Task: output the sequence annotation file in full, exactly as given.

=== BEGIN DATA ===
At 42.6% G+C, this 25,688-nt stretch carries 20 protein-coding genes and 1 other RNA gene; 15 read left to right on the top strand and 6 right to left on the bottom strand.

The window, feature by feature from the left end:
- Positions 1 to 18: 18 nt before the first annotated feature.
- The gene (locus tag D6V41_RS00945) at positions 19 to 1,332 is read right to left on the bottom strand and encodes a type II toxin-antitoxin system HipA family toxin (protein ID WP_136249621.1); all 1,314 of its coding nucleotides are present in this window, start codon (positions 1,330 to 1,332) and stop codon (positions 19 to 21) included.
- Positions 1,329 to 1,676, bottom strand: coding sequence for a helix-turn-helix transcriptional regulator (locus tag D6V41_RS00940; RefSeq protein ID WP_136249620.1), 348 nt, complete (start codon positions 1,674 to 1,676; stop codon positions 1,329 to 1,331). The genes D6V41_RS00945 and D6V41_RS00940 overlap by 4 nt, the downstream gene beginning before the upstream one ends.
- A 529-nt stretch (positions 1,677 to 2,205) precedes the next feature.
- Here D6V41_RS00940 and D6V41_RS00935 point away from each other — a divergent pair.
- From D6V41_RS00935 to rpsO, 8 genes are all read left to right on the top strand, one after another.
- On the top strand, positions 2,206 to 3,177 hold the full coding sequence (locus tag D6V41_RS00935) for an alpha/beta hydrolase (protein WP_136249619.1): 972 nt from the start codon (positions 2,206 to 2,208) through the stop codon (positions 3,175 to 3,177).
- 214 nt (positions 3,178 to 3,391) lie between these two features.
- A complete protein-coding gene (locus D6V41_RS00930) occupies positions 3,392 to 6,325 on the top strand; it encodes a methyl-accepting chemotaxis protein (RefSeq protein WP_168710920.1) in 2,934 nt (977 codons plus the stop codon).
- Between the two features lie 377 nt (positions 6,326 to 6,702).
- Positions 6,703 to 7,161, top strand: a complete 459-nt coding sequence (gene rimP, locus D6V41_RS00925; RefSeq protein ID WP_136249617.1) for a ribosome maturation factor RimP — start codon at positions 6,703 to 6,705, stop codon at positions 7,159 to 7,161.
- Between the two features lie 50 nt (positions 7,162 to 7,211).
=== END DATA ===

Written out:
At 42.6% G+C, this 25,688-nt stretch carries 20 protein-coding genes and 1 other RNA gene; 15 read left to right on the top strand and 6 right to left on the bottom strand.

The window, feature by feature from the left end:
- Positions 1 to 18: 18 nt before the first annotated feature.
- The gene (locus tag D6V41_RS00945) at positions 19 to 1,332 is read right to left on the bottom strand and encodes a type II toxin-antitoxin system HipA family toxin (protein ID WP_136249621.1); all 1,314 of its coding nucleotides are present in this window, start codon (positions 1,330 to 1,332) and stop codon (positions 19 to 21) included.
- Positions 1,329 to 1,676, bottom strand: coding sequence for a helix-turn-helix transcriptional regulator (locus tag D6V41_RS00940; RefSeq protein ID WP_136249620.1), 348 nt, complete (start codon positions 1,674 to 1,676; stop codon positions 1,329 to 1,331). The genes D6V41_RS00945 and D6V41_RS00940 overlap by 4 nt, the downstream gene beginning before the upstream one ends.
- A 529-nt stretch (positions 1,677 to 2,205) precedes the next feature.
- Here D6V41_RS00940 and D6V41_RS00935 point away from each other — a divergent pair.
- From D6V41_RS00935 to rpsO, 8 genes are all read left to right on the top strand, one after another.
- On the top strand, positions 2,206 to 3,177 hold the full coding sequence (locus tag D6V41_RS00935) for an alpha/beta hydrolase (protein WP_136249619.1): 972 nt from the start codon (positions 2,206 to 2,208) through the stop codon (positions 3,175 to 3,177).
- 214 nt (positions 3,178 to 3,391) lie between these two features.
- A complete protein-coding gene (locus D6V41_RS00930) occupies positions 3,392 to 6,325 on the top strand; it encodes a methyl-accepting chemotaxis protein (RefSeq protein WP_168710920.1) in 2,934 nt (977 codons plus the stop codon).
- Between the two features lie 377 nt (positions 6,326 to 6,702).
- Positions 6,703 to 7,161, top strand: a complete 459-nt coding sequence (gene rimP, locus D6V41_RS00925; RefSeq protein ID WP_136249617.1) for a ribosome maturation factor RimP — start codon at positions 6,703 to 6,705, stop codon at positions 7,159 to 7,161.
- Between the two features lie 50 nt (positions 7,162 to 7,211).